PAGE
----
However, instead of firing McChrystal then, Obama on Oct. 2 gave the general a 25-minute counseling session on Air Force One. Obama also told Pentagon leaders to stop their public advocacy of McChrystal’s proposals.
In the book, The Promise: President Obama, Year One, author Jonathan Alter said the President was sending the Pentagon “an unmistakable message: Don’t toy with me.” Obama wasn’t going to let himself get backed into a corner, said Alter.
Mullen and Gates also were summoned to the White House, but all that emerged was a flaccid statement from Gates saying it was “imperative” that generals provide their advice “candidly but privately.” Mullen did tell the generals to knock off the public campaign for a substantial troop buildup in Afghanistan, and the leaks mostly stopped.
However, Obama had been softened up politically. By October 2009, with the reassessment on Afghanistan having dragged on for months, Obama came under attack from former Vice President Dick Cheney and others for supposedly “dithering.”
Yet, behind the scenes, other generals — former ones, with less personal stakes in the Afghan War — were resisting the push for the open-ended escalation.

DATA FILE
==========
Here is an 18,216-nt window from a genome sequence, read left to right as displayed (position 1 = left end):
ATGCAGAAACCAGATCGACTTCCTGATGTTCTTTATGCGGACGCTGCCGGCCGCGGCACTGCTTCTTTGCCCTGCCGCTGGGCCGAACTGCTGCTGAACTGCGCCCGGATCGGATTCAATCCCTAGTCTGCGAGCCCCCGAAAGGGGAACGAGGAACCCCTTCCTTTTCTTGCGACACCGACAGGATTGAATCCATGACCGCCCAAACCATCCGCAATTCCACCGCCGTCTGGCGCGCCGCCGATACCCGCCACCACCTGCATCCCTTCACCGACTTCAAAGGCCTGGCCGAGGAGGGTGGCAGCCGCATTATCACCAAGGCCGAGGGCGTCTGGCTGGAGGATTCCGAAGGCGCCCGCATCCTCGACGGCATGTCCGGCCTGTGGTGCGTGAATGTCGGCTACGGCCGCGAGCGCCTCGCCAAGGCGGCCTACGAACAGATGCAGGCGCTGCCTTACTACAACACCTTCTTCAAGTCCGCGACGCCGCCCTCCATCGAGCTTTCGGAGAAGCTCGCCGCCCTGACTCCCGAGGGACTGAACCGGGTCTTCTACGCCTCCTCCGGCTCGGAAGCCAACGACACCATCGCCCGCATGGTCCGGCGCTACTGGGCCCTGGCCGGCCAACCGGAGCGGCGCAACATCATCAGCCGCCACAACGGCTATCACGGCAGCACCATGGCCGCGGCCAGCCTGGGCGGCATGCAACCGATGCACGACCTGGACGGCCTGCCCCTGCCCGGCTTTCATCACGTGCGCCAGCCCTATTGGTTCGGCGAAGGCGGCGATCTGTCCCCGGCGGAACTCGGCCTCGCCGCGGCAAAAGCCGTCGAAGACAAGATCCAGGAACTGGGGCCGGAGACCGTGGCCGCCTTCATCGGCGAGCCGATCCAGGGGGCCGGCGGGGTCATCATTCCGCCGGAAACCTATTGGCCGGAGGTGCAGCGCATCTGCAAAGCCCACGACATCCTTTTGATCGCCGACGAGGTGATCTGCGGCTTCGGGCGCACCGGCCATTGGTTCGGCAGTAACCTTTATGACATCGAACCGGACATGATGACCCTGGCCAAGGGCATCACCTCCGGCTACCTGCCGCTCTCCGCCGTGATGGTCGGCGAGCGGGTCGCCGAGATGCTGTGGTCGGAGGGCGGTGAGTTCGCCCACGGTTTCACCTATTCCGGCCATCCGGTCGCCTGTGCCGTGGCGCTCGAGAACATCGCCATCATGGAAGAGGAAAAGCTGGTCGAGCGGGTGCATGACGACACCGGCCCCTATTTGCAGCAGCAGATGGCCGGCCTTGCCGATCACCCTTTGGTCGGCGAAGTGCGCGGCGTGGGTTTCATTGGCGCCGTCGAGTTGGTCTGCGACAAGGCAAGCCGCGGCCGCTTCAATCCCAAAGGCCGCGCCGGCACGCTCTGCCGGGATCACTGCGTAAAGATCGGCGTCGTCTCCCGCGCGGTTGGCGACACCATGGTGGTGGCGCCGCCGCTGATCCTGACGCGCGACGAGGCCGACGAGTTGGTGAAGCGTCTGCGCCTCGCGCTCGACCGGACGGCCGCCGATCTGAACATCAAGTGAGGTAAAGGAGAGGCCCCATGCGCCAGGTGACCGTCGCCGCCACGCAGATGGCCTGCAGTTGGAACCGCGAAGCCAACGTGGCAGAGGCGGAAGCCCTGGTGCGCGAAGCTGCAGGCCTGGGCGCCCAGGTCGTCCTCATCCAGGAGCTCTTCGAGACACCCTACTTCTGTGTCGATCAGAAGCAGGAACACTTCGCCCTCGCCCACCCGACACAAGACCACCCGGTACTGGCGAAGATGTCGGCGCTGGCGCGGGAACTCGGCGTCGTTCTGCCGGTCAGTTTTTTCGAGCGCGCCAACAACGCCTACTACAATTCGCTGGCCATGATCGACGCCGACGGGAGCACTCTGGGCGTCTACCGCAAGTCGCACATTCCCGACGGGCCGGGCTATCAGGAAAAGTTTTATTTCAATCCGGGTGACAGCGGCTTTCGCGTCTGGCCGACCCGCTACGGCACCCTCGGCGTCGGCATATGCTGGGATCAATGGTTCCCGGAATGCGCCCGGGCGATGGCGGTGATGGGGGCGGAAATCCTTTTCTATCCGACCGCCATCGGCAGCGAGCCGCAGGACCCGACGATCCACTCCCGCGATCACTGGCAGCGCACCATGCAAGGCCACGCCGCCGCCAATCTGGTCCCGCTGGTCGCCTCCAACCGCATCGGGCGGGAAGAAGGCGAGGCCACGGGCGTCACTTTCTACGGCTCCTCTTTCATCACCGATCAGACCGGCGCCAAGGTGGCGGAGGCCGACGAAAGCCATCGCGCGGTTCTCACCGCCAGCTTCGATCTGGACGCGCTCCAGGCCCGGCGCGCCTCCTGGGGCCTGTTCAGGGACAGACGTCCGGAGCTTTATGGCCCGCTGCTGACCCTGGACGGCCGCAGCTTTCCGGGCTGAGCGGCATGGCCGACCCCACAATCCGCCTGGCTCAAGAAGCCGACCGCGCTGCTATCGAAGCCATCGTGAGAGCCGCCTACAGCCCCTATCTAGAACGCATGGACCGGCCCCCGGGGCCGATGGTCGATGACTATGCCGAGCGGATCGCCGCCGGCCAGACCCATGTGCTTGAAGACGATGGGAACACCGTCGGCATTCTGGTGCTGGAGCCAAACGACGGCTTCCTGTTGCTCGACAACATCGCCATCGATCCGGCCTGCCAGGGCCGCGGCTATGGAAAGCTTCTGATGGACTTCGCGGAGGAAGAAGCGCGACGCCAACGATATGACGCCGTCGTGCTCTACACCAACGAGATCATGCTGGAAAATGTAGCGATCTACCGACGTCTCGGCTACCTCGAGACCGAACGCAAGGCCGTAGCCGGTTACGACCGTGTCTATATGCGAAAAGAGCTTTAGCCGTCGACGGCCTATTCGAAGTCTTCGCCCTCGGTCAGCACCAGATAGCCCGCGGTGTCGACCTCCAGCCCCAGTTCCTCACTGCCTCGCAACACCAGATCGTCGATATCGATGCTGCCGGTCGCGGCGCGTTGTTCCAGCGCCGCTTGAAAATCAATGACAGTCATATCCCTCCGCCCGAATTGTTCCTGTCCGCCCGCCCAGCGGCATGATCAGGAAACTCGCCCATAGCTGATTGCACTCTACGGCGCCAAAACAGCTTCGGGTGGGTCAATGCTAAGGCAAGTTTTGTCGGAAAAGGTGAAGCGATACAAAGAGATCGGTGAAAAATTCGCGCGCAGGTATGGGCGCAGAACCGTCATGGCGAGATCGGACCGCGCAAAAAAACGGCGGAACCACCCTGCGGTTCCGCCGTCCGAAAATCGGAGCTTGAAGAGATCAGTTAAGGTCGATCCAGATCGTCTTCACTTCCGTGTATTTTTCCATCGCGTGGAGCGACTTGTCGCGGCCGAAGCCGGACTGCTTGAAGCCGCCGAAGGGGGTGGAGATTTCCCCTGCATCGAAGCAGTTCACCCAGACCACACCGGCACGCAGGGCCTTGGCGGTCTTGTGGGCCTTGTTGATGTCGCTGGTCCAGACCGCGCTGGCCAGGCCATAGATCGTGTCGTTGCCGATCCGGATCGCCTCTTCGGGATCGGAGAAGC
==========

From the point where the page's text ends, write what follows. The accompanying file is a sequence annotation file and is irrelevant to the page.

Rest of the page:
James Jones, Obama’s national security adviser and a former four-star general, pushed back against McChrystal and other hawks. Undercutting the rationale for escalation, Jones told the press on Oct. 4, 2009:
“I don’t foresee the return of the Taliban. Afghanistan is not in imminent danger of falling. ... The al-Qaeda presence is very diminished. The maximum estimate is less than 100 operating in the country, no bases, no ability to launch attacks on either us or our allies.”
In early November, Obama also received cogent, sober advice from his ambassador in Kabul, Karl Eikenberry, himself a former general who knew twice as much about Afghanistan as McChrystal and Petraeus put together. From 2002 to 2003, Eikenberry was responsible for training Afghan security forces. He then served 18 months (2005-2007) as commander of U.S. forces in Afghanistan.
In two highly sensitive cables of Nov. 6 and 9, 2009, (the texts of which were almost immediately leaked by an unknown U.S. official to the New York Times), Eikenberry declared, “I cannot support [the Defense Department’s] recommendation for an immediate Presidential decision to deploy another 40,000 here.”
Damning McChrystal’s recommendations with faint praise, Eikenberry described them as “logical and compelling within his [McChrystal’s] narrow mandate to define the needs for a military counterinsurgency campaign within Afghanistan.”
Eikenberry then went on to list a dozen compelling factors that would make adding more troops a fool’s errand — among them these three:
But Obama found himself outgunned politically by the pro-escalation crowd. Thanks in large measure to a fawning media, Gen. Petraeus and Gen. McChrystal enjoyed much higher public profiles that James Jones and Ambassador Eikenberry.